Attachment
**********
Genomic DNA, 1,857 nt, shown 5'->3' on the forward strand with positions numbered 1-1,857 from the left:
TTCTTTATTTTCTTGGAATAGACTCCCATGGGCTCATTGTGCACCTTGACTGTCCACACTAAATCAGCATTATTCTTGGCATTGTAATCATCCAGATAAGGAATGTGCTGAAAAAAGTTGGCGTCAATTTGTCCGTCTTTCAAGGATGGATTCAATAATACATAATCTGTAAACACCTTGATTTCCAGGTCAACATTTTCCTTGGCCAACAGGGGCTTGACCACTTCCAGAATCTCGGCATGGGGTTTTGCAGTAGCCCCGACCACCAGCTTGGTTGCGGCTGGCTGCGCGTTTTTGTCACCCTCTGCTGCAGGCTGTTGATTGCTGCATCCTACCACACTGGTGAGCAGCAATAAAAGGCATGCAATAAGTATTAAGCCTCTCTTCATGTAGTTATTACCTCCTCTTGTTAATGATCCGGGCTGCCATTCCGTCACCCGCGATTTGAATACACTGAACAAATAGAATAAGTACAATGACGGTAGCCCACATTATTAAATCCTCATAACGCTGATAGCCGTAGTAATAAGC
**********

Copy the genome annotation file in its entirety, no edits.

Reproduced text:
Genomic DNA, 1,857 nt, shown 5'->3' on the forward strand with positions numbered 1-1,857 from the left:
TTCTTTATTTTCTTGGAATAGACTCCCATGGGCTCATTGTGCACCTTGACTGTCCACACTAAATCAGCATTATTCTTGGCATTGTAATCATCCAGATAAGGAATGTGCTGAAAAAAGTTGGCGTCAATTTGTCCGTCTTTCAAGGATGGATTCAATAATACATAATCTGTAAACACCTTGATTTCCAGGTCAACATTTTCCTTGGCCAACAGGGGCTTGACCACTTCCAGAATCTCGGCATGGGGTTTTGCAGTAGCCCCGACCACCAGCTTGGTTGCGGCTGGCTGCGCGTTTTTGTCACCCTCTGCTGCAGGCTGTTGATTGCTGCATCCTACCACACTGGTGAGCAGCAATAAAAGGCATGCAATAAGTATTAAGCCTCTCTTCATGTAGTTATTACCTCCTCTTGTTAATGATCCGGGCTGCCATTCCGTCACCCGCGATTTGAATACACTGAACAAATAGAATAAGTACAATGACGGTAGCCCACATTATTAAATCCTCATAACGCTGATAGCCGTAGTAATAAGC